MILWAUKEE -- The Wisconsin Department of Health Services on Thursday, Aug. 29 issued a new warning for a certain type of vaping. The warning comes as the American Lung Association and the City of Milwaukee Health Department issued their own reminders about the dangers of vaping.
The American Vaping Association called for clarification on the warning from Wisconsin health officials.
"When you send out an advisory telling people -- generally -- that you shouldn't vape anything, that is not helpful public advice," said Gregory Conley, President of the American Vaping Association. "For one, it distorts the message and leads people to believe that the problem is generally associated with actual nicotine vaping, not THC vaping."
Full statement from Gregory Conley, President of the American Vaping Association:
“Multiple health departments are now linking street vapes containing THC or synthetic drugs to these illnesses, not nicotine vaping products. Some of these amateur-made THC products may contain very high levels of certain pesticides that convert to hydrogen cyanide when heated. While this investigation unfolds, we urge marijuana users to stay away from black market THC vaping products."
"The CDC and FDA have a critical role to play in not just promptly investigating these incidents, but also ensuring that adult smokers know that nicotine vaping products remain a far safer alternative to smoking. With all we know today, the Milwaukee Health Department's advisory sends an irresponsible and dangerous message to the 700,000-plus adult smokers in Wisconsin."
Kelly Quick is a cigarette smoker, who says she vapes three or four times a month.
"I just like the flavor," Quick said. "I didn't know there was anything bad in there."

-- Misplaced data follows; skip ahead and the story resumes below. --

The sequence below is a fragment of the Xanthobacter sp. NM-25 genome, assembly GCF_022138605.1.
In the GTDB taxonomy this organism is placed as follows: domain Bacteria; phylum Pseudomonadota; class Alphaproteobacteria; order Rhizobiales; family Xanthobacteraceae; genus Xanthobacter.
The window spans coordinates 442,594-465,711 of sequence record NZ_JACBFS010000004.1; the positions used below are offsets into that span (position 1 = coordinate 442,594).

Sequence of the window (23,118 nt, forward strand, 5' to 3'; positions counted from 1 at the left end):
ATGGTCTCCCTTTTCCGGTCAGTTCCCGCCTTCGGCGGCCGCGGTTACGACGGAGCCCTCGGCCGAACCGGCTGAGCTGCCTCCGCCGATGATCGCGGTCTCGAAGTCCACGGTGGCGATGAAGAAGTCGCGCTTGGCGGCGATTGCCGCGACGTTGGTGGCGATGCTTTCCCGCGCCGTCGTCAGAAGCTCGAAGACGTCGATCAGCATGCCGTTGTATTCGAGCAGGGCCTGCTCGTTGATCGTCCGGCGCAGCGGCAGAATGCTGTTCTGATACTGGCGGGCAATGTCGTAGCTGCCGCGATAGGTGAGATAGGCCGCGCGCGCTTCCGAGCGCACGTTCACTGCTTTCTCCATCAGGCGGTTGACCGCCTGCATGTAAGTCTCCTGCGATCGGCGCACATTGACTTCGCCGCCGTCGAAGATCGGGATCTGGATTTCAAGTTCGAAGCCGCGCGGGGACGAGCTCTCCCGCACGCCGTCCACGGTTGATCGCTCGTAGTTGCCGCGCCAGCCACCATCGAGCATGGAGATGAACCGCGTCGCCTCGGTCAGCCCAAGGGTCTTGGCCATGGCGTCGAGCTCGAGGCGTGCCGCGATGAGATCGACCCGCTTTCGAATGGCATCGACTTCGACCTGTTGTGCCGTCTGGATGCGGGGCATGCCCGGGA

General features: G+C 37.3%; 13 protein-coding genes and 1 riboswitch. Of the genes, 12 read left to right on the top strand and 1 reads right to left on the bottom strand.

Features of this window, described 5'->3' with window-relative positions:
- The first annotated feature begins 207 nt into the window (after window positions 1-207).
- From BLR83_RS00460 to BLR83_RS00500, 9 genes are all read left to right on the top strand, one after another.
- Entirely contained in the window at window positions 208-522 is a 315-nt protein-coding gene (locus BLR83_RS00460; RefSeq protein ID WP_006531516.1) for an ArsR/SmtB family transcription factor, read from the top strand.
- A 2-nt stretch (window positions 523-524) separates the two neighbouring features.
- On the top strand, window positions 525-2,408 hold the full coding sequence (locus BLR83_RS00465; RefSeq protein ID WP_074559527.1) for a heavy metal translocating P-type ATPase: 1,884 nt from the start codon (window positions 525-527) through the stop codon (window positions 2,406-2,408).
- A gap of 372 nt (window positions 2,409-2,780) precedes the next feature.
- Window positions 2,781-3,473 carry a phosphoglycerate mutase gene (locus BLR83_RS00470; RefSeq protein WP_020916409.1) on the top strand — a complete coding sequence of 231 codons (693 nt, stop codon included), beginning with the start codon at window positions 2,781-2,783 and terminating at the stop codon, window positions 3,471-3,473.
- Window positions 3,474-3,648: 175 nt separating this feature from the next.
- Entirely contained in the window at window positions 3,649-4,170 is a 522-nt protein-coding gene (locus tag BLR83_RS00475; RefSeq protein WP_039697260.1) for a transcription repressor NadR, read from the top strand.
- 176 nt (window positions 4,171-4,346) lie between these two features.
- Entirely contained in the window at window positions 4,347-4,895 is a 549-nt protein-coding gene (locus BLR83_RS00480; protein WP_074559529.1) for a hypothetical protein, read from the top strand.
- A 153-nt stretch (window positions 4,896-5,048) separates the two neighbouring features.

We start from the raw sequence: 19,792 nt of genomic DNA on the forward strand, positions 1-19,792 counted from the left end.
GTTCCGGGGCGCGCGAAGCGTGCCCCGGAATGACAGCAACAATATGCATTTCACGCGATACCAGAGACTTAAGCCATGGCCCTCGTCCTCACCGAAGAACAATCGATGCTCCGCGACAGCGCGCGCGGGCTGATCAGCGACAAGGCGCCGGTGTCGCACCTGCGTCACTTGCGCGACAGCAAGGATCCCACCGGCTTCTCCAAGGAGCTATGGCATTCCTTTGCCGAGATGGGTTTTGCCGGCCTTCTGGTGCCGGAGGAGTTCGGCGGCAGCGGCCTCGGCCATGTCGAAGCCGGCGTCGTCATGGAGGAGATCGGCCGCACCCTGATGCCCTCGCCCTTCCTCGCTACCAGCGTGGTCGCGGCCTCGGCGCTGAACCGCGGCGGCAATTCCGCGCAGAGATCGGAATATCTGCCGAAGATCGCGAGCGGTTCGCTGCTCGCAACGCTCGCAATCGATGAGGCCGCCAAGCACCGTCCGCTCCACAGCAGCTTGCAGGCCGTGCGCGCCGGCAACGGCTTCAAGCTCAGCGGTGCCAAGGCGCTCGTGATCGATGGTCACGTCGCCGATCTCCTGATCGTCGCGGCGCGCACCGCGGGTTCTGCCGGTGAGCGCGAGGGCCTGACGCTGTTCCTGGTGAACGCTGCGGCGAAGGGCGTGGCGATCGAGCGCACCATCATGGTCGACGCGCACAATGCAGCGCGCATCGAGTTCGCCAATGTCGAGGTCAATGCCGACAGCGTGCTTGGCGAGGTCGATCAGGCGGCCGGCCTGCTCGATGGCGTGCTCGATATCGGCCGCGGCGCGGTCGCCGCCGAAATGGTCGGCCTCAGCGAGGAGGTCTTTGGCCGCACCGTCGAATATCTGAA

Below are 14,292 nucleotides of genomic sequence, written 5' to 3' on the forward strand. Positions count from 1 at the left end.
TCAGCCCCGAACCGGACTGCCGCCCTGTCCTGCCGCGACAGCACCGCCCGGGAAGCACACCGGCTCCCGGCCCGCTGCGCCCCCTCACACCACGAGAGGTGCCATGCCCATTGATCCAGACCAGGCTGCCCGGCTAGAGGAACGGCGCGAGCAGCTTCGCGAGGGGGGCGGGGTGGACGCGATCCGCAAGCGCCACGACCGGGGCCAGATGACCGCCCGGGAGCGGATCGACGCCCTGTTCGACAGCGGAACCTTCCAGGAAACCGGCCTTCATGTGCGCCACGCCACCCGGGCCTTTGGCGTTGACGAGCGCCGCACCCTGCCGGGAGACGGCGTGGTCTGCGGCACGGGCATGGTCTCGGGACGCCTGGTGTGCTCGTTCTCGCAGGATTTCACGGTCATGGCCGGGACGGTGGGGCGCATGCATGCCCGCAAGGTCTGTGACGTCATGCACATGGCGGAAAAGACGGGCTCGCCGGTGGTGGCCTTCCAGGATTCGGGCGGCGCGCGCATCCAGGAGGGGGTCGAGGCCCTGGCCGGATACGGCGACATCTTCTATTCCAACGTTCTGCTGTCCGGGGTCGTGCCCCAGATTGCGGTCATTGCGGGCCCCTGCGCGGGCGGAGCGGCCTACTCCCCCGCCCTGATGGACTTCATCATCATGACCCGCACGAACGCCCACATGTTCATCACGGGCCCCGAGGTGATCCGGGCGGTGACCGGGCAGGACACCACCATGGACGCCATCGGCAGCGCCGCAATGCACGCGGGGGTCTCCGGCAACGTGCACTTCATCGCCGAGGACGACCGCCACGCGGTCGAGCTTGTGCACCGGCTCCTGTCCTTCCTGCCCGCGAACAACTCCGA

After the warning, Quick says she is having second thoughts.
"They say it's better than smoking but... I don't know, if people are getting sick on that," said Quick.
E-cigarettes are touted as less dangerous to cigarettes and a way to help smokers kick the habit. Health officials have called youth use of vaping products an epidemic.
"Instead, they really targeted young people to expand their marketplace. And we know from research that many more children are taking up vaping," said Milwaukee Alderman Michael Murphy.
Milwaukee Alderman Michael Murphy is the co-chair of the City-County Heroin, Opioid, Cocaine Task Force. He says children are especially vulnerable to e-cigarettes because companies target them.
"JUUL is 70 percent of the marketplace. They are the player and obviously have an influence on young people's minds. Unfortunately, they are poisoning them," said Alderman Murphy.
The Milwaukee Health Department reports some of the patients hospitalized were dabbing, inhaling marijuana oils or extracts.
On Thursday, DHS said in a state investigation of people with lung disease who reported vaping, 89 percent of the 27 cases interviewed so far reported using e-cigarettes or other vaping devices to inhale THC products, such as waxes and oils.
"Some through products that were not built -- purchased through the normal marketplace. Perhaps being bought on the streets that were sold with THC as an additive," said Alderman Murphy.
FOX6 News reached out to a half-dozen vape shops in and around Milwaukee for comment. Owners either declined, or never returned our calls.
THC is the active ingredient in marijuana. While most cases have reported vaping THC products, DHS is continuing to investigate all possible causes. The connection to THC products is based on interviews with cases, and the agency is working with FDA to determine the contents of used vaping products.
Health officials are continuing to conduct interviews with new patients as part of this investigation. Currently there are 32 cases, with 11 patients whose cases need further investigation. Fourteen counties now have cases, including: Dane, Dodge, Door, Green, Kenosha, La Crosse, Milwaukee, Portage, Racine, Sauk, Walworth, Washington, Waukesha, and Winnebago. No deaths have been reported in Wisconsin.
In a statement, the American Lung Association echoed Milwaukee's warning, adding there have been "recent hospitalizations across 22 states attributed to vaping."
Anyone experiencing unexplained shortness of breath, chest pain, cough, nausea, vomiting, fever, and weight loss should talk to their doctor. People can learn more about e-cigarettes and vaping products—including what they look like, their health risks for youth, and how to talk to kids about them—at tobaccoischanging.com. There are FDA-approved medications to help tobacco users quit. Call 1-800-QUIT NOW for free help.
The latest updates on this disease investigation can be found on the Outbreaks and Investigations page of the DHS website.